The Plymouth Settlement

Contributor: Meghan Vestal. Lesson ID: 10911

Do you like turkey? If so, you would not have liked the first Thanksgiving! Join Squanto and the Pilgrims through lively videos, online articles and quizzes, diagrams and your own game about Plymouth!

categories

United States

subject
History
learning style
Auditory, Visual
personality style
Lion, Beaver
Grade Level
Middle School (6-8)
Lesson Type
Dig Deeper

Lesson Plan - Get It!

Audio:

In the previous Related Lesson, found in the right-hand sidebar, we learned about the first permanent English settlement in North America: Jamestown. Today, we will explore the English settlement at Plymouth.

Plymouth was an exciting part of history! Not only does it bring us one step closer to the establishment of the United States, but it also gives us one of America's most beloved holidays: Thanksgiving! But, did you know turkey was not served at the first Thanksgiving feast, and the Native Americans were party crashers at the event?

Settlements Compared

Before we begin learning about the history of the English settlement in Plymouth, watch the following video, When is Thanksgiving? Colonizing America: Crash Course US History. This clip will review what we previously learned about the first English settlement in Virginia, and will introduce the English settlement in Massachusetts. As you watch the clip, identify at least two similarities and two differences between the settlements at Jamestown and Plymouth:

 

Many people think the Pilgrims were the first English settlers in North America.

But, as you just saw in the video, the Pilgrims did not arrive until 13 years after the first settlers arrived at Jamestown. In September 1620, about 100 people left England for North America on a ship called the "Mayflower."

Seeking Civil Rights

Unlike the Jamestown settlement, this was not an exploration voyage. The Pilgrims left England because they felt they did not have religious freedom. They were uninterested in being a part of the Church of England, — the only legal church in England at the time — and sought a place where they could worship freely. About two months after they left home, the Pilgrims landed at Plymouth Rock, located in present-day Massachusetts. Plymouth provided a harbor for docking the ship and a river with fresh drinking water.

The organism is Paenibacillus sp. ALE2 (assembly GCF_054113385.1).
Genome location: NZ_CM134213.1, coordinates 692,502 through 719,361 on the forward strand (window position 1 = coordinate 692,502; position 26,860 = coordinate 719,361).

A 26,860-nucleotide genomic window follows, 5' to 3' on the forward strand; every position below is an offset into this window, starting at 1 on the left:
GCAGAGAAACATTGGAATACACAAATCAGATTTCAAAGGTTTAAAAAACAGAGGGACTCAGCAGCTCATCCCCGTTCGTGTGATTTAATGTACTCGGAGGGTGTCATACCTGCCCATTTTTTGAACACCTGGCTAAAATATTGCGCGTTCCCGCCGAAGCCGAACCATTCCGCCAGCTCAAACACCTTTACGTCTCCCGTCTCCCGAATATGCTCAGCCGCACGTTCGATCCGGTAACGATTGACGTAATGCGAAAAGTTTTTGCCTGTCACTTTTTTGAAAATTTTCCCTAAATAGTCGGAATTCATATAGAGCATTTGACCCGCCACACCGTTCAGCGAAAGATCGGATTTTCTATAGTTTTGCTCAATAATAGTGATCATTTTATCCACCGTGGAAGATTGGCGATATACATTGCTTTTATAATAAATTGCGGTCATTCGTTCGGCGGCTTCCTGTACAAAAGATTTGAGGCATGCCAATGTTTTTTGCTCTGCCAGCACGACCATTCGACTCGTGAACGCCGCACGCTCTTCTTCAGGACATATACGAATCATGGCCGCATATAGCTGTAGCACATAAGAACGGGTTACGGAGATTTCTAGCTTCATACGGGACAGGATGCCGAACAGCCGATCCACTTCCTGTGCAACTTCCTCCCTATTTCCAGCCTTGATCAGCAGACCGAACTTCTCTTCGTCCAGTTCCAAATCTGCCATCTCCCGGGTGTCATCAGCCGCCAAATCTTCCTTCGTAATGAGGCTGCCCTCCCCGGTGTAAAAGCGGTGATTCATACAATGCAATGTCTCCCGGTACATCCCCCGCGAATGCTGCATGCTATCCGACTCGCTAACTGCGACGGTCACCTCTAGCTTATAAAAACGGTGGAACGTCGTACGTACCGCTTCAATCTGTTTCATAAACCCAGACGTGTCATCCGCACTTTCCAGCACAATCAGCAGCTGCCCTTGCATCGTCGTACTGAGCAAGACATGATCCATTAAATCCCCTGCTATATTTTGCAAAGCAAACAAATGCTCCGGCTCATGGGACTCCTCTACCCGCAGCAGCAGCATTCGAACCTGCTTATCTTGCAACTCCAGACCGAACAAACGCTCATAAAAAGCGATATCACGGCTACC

When the Pilgrims arrived at Plymouth, the first order of business was to sign an agreement that would guarantee peace and fellowship among the settlers. This agreement, known as the Mayflower Compact, stated that everyone would work together for the good of the colony, and everyone would abide by the rules the colony would establish. This agreement was so important to the Pilgrims that every male aboard the Mayflower signed it before they left the ship. To learn more about the journey to Plymouth and the Mayflower Compact, read Plimouth Plantation's article entitled Mayflower and Mayflower Compact.

Unlike the Jamestown settlers, the Pilgrims came to the new world prepared to plant crops and hunt for food. The problem was that the Pilgrims arrived at Plymouth in November. This did not allow enough time to plant crops and store food for the harsh New England winter. During the winter of 1620-1621, more than half the Pilgrims died from starvation or illness.

Squanto Comes

It looked as though the Plymouth colony would not survive. Then, the local Native American tribe, called the Wampanoag, reached out to the Pilgrims and offered to establish a peace treaty. The natives also agreed to trade furs and food for English goods. Squanto, a Wampanoag who had once traveled to Europe and could speak English, offered to stay with the Pilgrims and teach them survival skills. Squanto taught the Pilgrims how to plant corn, where to hunt, and how to survive the freezing winters. Without his assistance, it is almost certain that the Pilgrims would have not survived.

Survival Celebrated

The Pilgrims were so happy to have survived the first year in Plymouth that they celebrated with a huge feast. The Wampanoag showed up at the feast and it turned into a huge celebration. It was such a joyous time that the Pilgrims decided to make it an annual day of remembrance and celebration. Today, we call this day Thanksgiving, and the holiday has changed a great deal from how it was celebrated in 1621. Watch this American Heroes Channel's Thanksgiving Myths Busted video to learn what the first Thanksgiving was really like:

 

To discover more about life at Plymouth and the early settlers, visit HistoryNet's Why Was Life So Hard for the Pilgrims?

Now, continue on to the Got It? section to show what you know!

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